Even Australia – which has similar strict quarantine requirements to New Zealand for incoming travelers – has been back in the face-to-face diplomatic game for some time. Australian Prime Minister Scott Morrison travelled to France, Singapore, and the U.K. in June. Foreign Minister Marise Payne has made several trips abroad since the start of the pandemic – including to New Zealand itself, as well as to JapanSwitzerland, the U.K, and the U.S.

Payne and the Australian defense minister, Peter Dutton, are now reportedly planning to travel later this month to India, Indonesia, and the United States for talks with their respective counterparts. According to the ABC, Morrison himself may also travel to the U.S. in September for an inaugural leaders’ summit of the “Quad” grouping, which also includes India and Japan.

Further afield, international diplomatic travel is booming, especially at foreign minister level. In June, U.K. Foreign Secretary Dominic Raab made a major post-Brexit tour of Cambodia, Singapore, and Vietnam, while U.S. Secretary of State Antony Blinken recently visited India and Kuwait. China’s foreign minister, Wang Yi, has also travelled extensively across Africa, Southeast Asia, and the Middle East.

It’s not just the bigger players that are back on the diplomatic circuit. Vivian Balakrishnan, Singapore’s foreign minister, has visited several neighboring countries such as Indonesia, as well as Italy. Israel’s Yair Lapid this month made a historic trip to Morocco – the first since a peace deal was signed between the two countries last year.

Larger gatherings have been less common, given COVID-19 uncertainties. Still, British Prime Minister Boris Johnson hosted the G-7 summit in Cornwall to much fanfare in June. The event was immediately followed by NATO’s summit in Brussels, which made headlines for its declaration of China as a major threat. Last weekend saw a major conference of Middle Eastern leaders and foreign ministers in Baghdad, a useful attempt at defusing regional tensions. The event was also attended by France’s Macron.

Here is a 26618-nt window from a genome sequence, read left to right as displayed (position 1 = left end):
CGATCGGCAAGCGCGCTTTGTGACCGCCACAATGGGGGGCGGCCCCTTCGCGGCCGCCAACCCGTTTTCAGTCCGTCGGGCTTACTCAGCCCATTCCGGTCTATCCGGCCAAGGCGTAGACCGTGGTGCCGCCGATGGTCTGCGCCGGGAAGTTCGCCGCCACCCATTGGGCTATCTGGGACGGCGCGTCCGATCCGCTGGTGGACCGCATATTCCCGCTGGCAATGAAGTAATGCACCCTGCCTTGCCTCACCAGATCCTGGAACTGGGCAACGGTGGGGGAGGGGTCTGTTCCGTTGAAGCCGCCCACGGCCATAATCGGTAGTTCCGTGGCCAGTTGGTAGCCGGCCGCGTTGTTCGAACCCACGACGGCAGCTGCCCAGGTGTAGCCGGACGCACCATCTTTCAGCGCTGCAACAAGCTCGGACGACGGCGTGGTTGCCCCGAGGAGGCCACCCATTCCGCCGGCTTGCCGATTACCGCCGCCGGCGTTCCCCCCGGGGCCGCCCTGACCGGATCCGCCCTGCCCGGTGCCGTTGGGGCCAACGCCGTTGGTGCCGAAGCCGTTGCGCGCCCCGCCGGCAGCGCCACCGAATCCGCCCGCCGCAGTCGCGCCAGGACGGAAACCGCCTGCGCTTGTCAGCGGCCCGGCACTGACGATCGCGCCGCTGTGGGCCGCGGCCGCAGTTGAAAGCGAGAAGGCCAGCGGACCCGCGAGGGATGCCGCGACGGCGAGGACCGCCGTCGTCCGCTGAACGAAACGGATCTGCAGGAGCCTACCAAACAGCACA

The attraction of face-to-face diplomatic encounters is obvious – especially when negotiations or deal-making of any significance are required. O’Connor’s trade mission to Europe earlier this year only proved this point, with the trade minister himself emphasizing the “real value” that his in-person meetings had added.

In a briefing to Mahuta when she took up her role, Ministry of Foreign Affairs and Trade staff warned the new minister that “establishing and maintaining relationships in the virtual environment is much harder.”

Indeed, Mahuta only needs to consider her immediate predecessor, Winston Peters, to understand the value of face-to-face diplomacy. Peters was known for his personal touch – he often hosted foreign dignitaries at his own private home in Auckland. Return invitations – such as to a G-20 summit in Japan – often emerged as the immediate reward, both for Peters personally and for New Zealand’s interests.

Ultimately, diplomacy is as much about building trust and personal relationships on the sidelines as it is about tackling formal agendas.

With Ardern’s trip to the U.N. now a non-starter, the COP26 climate change conference in Scotland later this year may be the next major opportunity for New Zealand to reboot its top-level diplomatic efforts. Government ministers would be prime candidates to trial a new self-isolation home quarantine scheme that is planned to start in October.

COVID-19 has made virtual diplomacy a necessity. But New Zealand needs to get back around the world’s top diplomatic tables.

This article was originally published by the Democracy Project, which aims to enhance New Zealand democracy and public life by promoting critical thinking, analysis, debate, and engagement on politics and society.